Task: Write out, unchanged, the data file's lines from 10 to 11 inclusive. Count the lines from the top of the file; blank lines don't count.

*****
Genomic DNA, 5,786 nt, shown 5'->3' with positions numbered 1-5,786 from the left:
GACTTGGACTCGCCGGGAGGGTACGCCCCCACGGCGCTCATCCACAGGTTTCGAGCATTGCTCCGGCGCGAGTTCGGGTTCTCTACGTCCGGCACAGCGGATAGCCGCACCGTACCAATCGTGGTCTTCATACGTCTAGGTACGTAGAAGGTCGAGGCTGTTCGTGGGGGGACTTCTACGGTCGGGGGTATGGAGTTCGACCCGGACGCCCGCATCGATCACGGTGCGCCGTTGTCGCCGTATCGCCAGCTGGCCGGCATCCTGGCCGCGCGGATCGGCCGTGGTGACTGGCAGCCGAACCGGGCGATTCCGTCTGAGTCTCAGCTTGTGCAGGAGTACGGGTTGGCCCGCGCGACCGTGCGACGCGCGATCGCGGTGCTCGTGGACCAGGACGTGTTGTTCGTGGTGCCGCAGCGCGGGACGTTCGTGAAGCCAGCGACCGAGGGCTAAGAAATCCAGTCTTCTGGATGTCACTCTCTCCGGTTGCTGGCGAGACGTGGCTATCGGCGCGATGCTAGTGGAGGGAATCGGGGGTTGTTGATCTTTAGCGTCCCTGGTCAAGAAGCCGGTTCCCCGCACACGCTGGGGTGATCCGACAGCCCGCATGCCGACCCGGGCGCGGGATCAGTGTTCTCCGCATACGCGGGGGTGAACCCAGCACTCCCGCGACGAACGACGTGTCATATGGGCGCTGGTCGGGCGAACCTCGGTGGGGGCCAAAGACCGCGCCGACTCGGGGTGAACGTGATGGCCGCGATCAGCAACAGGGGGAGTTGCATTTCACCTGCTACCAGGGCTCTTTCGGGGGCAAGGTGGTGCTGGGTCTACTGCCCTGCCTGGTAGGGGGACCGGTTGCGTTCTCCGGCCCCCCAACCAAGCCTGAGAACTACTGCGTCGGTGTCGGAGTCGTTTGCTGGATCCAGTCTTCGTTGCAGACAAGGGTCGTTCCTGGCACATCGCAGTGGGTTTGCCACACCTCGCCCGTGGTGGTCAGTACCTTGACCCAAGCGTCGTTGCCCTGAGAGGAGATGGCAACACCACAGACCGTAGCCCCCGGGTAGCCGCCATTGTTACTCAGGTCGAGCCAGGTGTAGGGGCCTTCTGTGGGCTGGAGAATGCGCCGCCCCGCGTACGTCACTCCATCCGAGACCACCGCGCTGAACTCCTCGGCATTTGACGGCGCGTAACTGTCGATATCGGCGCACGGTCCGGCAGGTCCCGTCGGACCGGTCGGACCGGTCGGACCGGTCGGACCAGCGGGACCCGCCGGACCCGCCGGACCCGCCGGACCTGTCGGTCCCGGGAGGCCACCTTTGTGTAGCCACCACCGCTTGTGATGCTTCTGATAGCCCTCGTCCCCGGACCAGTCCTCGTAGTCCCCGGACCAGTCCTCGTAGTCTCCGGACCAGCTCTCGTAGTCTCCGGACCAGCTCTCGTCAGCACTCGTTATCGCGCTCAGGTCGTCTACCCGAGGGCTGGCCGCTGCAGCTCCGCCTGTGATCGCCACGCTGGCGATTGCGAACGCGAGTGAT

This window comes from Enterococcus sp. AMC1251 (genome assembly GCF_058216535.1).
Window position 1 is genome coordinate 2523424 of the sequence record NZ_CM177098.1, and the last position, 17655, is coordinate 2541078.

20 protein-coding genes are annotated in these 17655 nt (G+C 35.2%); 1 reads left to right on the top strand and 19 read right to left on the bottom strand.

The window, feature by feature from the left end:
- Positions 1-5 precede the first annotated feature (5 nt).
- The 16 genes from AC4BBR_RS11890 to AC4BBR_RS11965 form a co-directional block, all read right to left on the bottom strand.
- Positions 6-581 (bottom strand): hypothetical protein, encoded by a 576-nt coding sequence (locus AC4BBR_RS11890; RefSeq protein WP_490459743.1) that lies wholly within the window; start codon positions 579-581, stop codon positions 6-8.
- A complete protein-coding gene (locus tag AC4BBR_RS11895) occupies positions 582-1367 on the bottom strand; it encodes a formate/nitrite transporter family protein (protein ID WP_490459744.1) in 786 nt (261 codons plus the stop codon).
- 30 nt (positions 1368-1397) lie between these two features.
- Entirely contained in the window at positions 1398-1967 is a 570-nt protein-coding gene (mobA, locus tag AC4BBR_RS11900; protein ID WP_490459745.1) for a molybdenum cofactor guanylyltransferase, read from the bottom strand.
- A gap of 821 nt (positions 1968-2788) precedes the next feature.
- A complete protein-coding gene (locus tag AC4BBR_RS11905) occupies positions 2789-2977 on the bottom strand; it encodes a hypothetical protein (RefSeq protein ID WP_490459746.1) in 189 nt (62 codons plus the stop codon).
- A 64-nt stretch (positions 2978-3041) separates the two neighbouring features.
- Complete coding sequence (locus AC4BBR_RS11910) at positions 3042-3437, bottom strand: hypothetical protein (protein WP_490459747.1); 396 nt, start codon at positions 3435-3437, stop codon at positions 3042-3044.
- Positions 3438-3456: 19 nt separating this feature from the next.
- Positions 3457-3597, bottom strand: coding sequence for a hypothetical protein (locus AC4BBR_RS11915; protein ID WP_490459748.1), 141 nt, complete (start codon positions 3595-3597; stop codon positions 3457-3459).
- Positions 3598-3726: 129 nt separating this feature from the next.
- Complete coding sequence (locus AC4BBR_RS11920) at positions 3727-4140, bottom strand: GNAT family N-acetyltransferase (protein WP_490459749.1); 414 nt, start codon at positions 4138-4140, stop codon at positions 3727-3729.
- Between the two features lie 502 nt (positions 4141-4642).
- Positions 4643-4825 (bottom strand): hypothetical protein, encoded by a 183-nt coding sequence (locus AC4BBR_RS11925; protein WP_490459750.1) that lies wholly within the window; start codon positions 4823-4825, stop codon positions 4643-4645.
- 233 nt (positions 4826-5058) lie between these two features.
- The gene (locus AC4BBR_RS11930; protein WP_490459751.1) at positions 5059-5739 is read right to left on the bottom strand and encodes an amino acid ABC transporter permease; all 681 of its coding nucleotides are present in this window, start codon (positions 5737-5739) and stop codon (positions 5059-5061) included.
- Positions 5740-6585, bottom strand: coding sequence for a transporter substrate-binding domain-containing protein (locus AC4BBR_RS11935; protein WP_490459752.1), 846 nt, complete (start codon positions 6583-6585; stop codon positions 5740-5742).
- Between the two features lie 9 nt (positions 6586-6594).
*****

- A complete protein-coding gene (locus tag AC4BBR_RS11895) occupies positions 582-1367 on the bottom strand; it encodes a formate/nitrite transporter family protein (protein ID WP_490459744.1) in 786 nt (261 codons plus the stop codon).
- 30 nt (positions 1368-1397) lie between these two features.